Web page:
For a great piece of reading on Kerberos, click here 
For the Kerberos V5 RFC, click here 

Active Directory Replication

Windows 2000 implements replication much differently than Windows NT 4. In Windows NT domain environments, replication was single-master, meaning that only one domain controller actually accepted updates - the PDC. In Windows 2000, the model is multi-master, meaning that any domain controller can update Active Directory. This presents some challenges in terms of tracking changes on the network and resolving conflicts that might occur, as I'll discuss in a moment. However, along with the challenges that Windows 2000 Active Directory replication presents, it also presents an opportunity in that replication can finally be easily controlled, through the use of sites, site links, and schedules. 

I could easily have devoted this entire article to only replication, since there is so much that takes place behind the scenes. Thankfully, what is most important to understand is a handful of concepts (albeit a rather large handful), most of which are rather straightforward. Lets begin by taking a look at how replication works.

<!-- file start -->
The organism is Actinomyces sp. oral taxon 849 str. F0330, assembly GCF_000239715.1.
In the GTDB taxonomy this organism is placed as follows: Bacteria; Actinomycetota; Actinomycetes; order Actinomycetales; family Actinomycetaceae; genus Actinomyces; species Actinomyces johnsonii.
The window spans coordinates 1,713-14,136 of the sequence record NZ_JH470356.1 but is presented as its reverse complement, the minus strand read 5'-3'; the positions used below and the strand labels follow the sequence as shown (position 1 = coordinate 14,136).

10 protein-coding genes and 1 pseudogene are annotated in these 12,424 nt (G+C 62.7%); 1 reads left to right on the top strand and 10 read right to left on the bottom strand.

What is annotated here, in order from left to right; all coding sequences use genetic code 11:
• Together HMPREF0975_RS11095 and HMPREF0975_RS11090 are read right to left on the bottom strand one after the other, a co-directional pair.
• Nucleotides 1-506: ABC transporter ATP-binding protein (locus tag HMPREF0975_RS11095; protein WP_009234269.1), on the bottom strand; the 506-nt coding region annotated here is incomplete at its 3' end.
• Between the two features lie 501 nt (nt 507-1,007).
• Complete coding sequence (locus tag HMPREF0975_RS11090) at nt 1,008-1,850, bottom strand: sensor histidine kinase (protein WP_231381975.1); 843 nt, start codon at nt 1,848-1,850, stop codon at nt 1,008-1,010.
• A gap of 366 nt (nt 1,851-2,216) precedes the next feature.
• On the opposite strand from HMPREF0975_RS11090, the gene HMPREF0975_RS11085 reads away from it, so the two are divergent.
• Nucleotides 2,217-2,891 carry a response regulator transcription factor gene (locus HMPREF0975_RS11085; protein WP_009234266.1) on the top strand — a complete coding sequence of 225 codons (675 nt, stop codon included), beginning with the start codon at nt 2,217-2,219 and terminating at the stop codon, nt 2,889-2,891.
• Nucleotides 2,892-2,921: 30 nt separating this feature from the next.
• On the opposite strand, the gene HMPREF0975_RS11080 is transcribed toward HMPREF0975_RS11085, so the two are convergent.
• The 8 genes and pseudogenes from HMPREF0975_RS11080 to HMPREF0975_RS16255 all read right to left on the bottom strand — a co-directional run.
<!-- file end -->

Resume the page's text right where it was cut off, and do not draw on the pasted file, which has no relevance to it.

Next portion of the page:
In an Active Directory environment, all domain controllers do not contact one central domain controller for changes. Instead, they create relationships with one another which track which domain controllers are sources of replication changes for them. These relationships are called connection objects, and I'll discuss how they work and how they are created shortly. Since every domain controller can accept updates, there is actually a distinction as to which domain controller made the original update. This update is called the originating update. Any update that is received on a DC as a result of replication is referred to as a replicated update.